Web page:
1 No 148 March - April 2009 In this issue Page Journals Books Contributions to books Working Papers Studies and Monographs Other publications Conferences and seminars Awards Doctoral theses Research Seminars Miscellaneous Teaching materials Occasional Papers Newsletter Research Division Journals Antonio Argandoña - Silvia Ayuso Responsible corporate governance: Towards a stakeholder board of directors, Corporate Ownership and Control, Vol. 6, No 4, summer 2009, pages On line. Abstract: The central question posed in this paper will be how to organize board composition in order to ensure responsible corporate governance both from a CSR and a good governance perspective. Adopting a stakeholder approach to corporate governance, we analyze the arguments given by different theoretical approaches for linking specific board composition with financial performance and CSR, and discuss the empirical research conducted. Despite the inconclusive findings of empirical research, it can be argued that diverse stakeholders on the board will promote CSR activities of the firm, but at the same time will increase board capital (which ultimately may lead to a better financial performance). Finally, we propose a model for selecting board members based on both ethical and pragmatic arguments. Javier Estrada Investing in emerging markets: A black swan perspective, Corporate Finance Review, January-February 2009, pages Abstract: Most investors agree that investing in emerging markets is risky, but not all of them agree on the best strategy to deal with this risk. Some investors view the high volatility of these markets as an opportunity to make large shortterm profits and actively trade; others view it as a risk than can only be borne with a long-term perspective and passively hold their portfolios. The fact is, emerging markets are populated by black swans. These large, unpredictable swings have a massive impact on long-term performance and are concentrated in a negligible proportion of days. Therefore, predicting them successfully and consistently over time is virtually impossible. As a result, the black swan perspective suggests that investors in emerging markets should avoid engaging in futile market timing and follow instead a passive approach. Luo Lu - Shu-Fang Kao - Cary L. Cooper - Tammy D. Allen - Steven Poelmans, et al. Work resources, work-to-family conflict, and its consequences: A Taiwanese-British crosscultural comparison, International Journal of Stress Management, Vol. 16, No 1, February 2009, pages Abstract: The aim of this research was to explore relations between work resources (supervisory support and organizational family supportive values), work-to-family conflict (WFC), and workand non-work-related outcomes in a crosscultural comparative context involving Taiwanese and British employees. The authors surveyed 264 Taiwanese employees and 137 British employees using structured questionnaires. For both Taiwanese and British employees, work resources were found to be negatively related to WFC but positively related to work satisfaction. WFC was negatively related to work and/or family satisfaction. More important, the authors found that nation moderated the relationship between supervisory support and WFC: supervisory support had a stronger protective effect for Taiwanese than British employees. It is thus recommended that, in addition to introducing various family-friendly policies, companies should be more active in cultivating a family-supportive organizational culture and mobilizing managers to act as supporters of family life, especially in societies sanctioning collectivistic values and large power distance. Pinar Ozcan - Kathleen M. Eisenhardt Origin of portfolios: Entrepreneurial firms and strategic action, Academy of Management Journal, Vol. 52, No 2, April 2009, pages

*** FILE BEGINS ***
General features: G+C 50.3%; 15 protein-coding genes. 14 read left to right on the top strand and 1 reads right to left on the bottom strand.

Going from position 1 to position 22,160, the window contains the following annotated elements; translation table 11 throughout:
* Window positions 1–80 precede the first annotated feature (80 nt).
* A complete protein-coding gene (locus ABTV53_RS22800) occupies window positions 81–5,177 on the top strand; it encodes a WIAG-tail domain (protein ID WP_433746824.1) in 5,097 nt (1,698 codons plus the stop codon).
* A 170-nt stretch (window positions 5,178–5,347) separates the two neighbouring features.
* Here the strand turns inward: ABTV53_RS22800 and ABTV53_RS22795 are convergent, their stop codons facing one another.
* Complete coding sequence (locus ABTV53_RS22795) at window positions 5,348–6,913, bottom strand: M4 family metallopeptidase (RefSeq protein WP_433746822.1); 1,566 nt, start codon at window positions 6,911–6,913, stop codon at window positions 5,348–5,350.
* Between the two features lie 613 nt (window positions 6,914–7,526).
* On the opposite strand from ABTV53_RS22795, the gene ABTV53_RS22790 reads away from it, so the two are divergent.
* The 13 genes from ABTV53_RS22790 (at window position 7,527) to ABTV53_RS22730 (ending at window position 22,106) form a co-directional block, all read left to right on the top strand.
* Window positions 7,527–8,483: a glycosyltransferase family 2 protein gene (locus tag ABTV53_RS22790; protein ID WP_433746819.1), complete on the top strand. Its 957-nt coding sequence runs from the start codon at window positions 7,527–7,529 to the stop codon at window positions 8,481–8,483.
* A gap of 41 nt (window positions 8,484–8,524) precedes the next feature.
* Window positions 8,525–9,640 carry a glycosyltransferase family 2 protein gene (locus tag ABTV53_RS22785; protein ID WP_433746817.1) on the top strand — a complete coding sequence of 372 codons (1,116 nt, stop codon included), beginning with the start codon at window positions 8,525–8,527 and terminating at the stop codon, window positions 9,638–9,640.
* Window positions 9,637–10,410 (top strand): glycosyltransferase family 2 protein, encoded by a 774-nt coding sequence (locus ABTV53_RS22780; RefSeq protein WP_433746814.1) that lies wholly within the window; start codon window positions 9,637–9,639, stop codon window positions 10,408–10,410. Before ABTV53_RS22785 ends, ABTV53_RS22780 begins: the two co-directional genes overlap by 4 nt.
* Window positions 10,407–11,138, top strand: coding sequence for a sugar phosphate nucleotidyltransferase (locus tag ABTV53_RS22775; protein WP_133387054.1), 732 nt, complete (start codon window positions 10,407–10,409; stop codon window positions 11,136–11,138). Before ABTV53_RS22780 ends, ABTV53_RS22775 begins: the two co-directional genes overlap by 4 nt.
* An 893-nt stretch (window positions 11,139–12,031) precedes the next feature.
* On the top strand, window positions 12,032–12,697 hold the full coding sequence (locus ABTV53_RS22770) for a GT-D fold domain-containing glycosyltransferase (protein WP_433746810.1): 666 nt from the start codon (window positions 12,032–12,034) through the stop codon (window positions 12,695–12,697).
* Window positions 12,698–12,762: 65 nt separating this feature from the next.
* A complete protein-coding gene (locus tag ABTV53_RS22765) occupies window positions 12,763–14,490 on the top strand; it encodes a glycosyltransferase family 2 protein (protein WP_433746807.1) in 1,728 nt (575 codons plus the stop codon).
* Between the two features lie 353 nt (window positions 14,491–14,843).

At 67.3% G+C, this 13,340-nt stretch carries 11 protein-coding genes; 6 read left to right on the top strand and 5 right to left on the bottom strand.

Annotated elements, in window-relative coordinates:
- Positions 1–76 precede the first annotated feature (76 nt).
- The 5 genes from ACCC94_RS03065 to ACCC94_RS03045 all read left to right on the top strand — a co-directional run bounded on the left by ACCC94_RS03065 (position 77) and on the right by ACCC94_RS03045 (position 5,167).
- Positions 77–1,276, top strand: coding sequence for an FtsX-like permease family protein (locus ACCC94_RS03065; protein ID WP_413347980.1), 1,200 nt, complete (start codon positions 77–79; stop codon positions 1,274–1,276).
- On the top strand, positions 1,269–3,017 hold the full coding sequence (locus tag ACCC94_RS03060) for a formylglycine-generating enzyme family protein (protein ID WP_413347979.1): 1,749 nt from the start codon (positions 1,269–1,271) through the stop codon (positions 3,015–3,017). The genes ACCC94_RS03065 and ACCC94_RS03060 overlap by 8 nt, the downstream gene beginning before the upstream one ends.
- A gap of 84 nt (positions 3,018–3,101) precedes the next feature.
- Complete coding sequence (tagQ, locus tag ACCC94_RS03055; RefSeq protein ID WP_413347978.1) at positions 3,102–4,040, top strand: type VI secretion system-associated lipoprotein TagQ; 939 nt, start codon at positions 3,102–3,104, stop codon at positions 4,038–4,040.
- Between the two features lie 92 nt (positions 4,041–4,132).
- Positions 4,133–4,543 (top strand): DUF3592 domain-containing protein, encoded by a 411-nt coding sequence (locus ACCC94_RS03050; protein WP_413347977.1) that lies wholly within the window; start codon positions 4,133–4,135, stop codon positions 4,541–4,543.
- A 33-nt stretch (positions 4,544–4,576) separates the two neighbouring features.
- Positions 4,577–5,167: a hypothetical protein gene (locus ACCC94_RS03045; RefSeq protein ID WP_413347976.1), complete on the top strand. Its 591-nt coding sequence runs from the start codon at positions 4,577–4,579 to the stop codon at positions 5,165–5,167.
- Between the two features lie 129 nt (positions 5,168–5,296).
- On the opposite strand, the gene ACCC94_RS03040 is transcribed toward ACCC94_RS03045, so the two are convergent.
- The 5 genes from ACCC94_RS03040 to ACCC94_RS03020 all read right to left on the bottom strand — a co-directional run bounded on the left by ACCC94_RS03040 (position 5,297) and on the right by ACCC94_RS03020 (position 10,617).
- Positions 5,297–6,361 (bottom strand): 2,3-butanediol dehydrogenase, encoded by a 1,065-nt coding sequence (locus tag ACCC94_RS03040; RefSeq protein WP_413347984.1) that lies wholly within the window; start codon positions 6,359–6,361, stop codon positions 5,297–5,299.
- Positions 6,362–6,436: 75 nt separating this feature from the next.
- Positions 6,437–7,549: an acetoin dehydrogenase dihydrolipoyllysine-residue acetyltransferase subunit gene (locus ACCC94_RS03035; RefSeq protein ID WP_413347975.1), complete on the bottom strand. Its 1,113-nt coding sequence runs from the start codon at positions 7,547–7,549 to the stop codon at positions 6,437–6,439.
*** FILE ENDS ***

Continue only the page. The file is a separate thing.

2 Abstract: Portfolios of alliances are both ubiquitous and influential for firm performance. Extant research indicates the attributes of high-performing portfolios and offers a descriptive account of which ties form and with whom. But it does not address how executives originate high-performing portfolios. We address this gap with an inductive case study of how six entrepreneurial rivals in the wireless gaming industry originate high (and low) performing portfolios. Our emergent theoretical framework emphasizes the role of strategic action i.e., executives who visualize their portfolios in the context of the entire industry (and not as a series of single ties) and form multiple ties at once are more likely to originate high-performing portfolios. In contrast, executives that follow the well-known deterministic account of dyadic interdependence and social embeddedness build mediocre portfolios. We also note insights into key concepts of resource dependence and social network theories. We conclude that portfolios are not just the result of deterministic evolution. Rather, portfolios are grounded in the strategic choices that firms make to form ties with one another. Francesc Prior - Antonio Argandoña Best practices in credit accessibility and corporate social responsibility in financial institutions, Journal of Business Ethics, Vol. 87, April 2009, pages Abstract: The purpose of this article is to present and discuss some of the financial industry best practices in three emerging economies: Colombia, Ecuador, and Peru. The main thesis is that, notwithstanding the importance of certain specific deficiencies, such as an inadequate regulatory context or the lack of financial education among the population, the main factor that explains the low banking levels in emerging and developing economies, affecting mostly lower-income segments, is the use of inefficient financial service distribution models. In connection with this thesis, we will try to show that traditional financial institutions, both in developing countries and in the advanced economies, have a special social responsibility to help create an efficient financial system that makes saving and borrowing instruments available to the greatest possible number of citizens. B. Sebastian Reiche - Anne-Wil Harzing - Maria L. Kraimer The role of international assignees social capital in creating inter-unit intellectual capital: A cross-level model, Journal of International Business Studies, Vol. 40, No 3, pages Abstract: We conceptualize international assignees as informational boundary spanners between MNC units and develop a cross-level model that explores how assignees social capital translates into inter-unit intellectual capital. First, as knowledge brokers, assignees create inter-unit intellectual capital by linking their home- and hostunit social capital, thereby enabling cross-unit access to previously unconnected knowledge resources. Second, as knowledge transmitters, assignees host-unit social capital facilitates their creation of individual intellectual capital which, in turn, translates into inter-unit intellectual capital. We conclude that individual social capital needs to be explicitly transferred to the organizational level to have a sustained effect on inter-unit intellectual capital. Elena Reutskaja - Robin Hogarth Satisfaction in choice as a function of the number of alternatives: When goods satiate, Psychology and Marketing, Vol. 26, No 3, March 2009, pages Abstract: People are typically thought to be better off with more choices, yet often prefer to choose from few alternatives. By considering the perceived benefits and costs of choice, it is proposed that satisfaction from choice is an inverted U-shaped function of the number of alternatives. This proposition is verified experimentally. It is further hypothesized that differences in cognitive costs affect the relative location of the function s peak. Specifically, since in large sets perceptual costs of processing alternatives varying in shape are greater than for alternatives varying in color, the peak of the satisfaction function for the latter will lie to the right of the former. This prediction is also validated. The paper emphasizes the need for an explicit rationale for knowing how much choice is enough. Jeroen L.G Binken - Stefan Stremersch The effect of superstar software on hardware sales in system markets, Journal of Marketing, Vol. 73, No 2, March 2009, pages Abstract: Systems are composed of complementary products (e.g., video game systems are composed of the video game console and video games). Prior literature on indirect network effects has argued that in system markets, sales of the primary product (often referred to as hardware ) largely depend on the availability of complementary products (often referred to as software ). Mathematical and empirical analyses have almost exclusively operationalized software availability as software quantity. However, though not substantiated with empirical evidence, case illustrations show that certain high-quality, superstar software titles (e.g., Super Mario 64) may have disproportionately large effects on hardware unit sales (e.g., Nintendo N64 console sales). In the context of the United States home video game console market, the authors show that the introduction of a superstar increases video game console sales by an average of 14% (167,000 units) over a period of five months. One in every five buyers of a superstar software title also purchases the hardware required to use the software. Software type does not consistently alter this effect. The findings imply that scholars who study the relationship between software availability and hardware sales need to account for superstar returns and their decaying effect over time, beyond a mere software quantity effect. Hardware firms should maintain a steady flow of superstar introductions because the positive effect of a superstar lasts only five months and, if need be, make side payments to software firms because superstars dramatically increase hardware sales. Hardware firms exclusivity over superstars does not provide an extra boost to their own sales, but it takes away an opportunity for competing systems to increase their sales. 2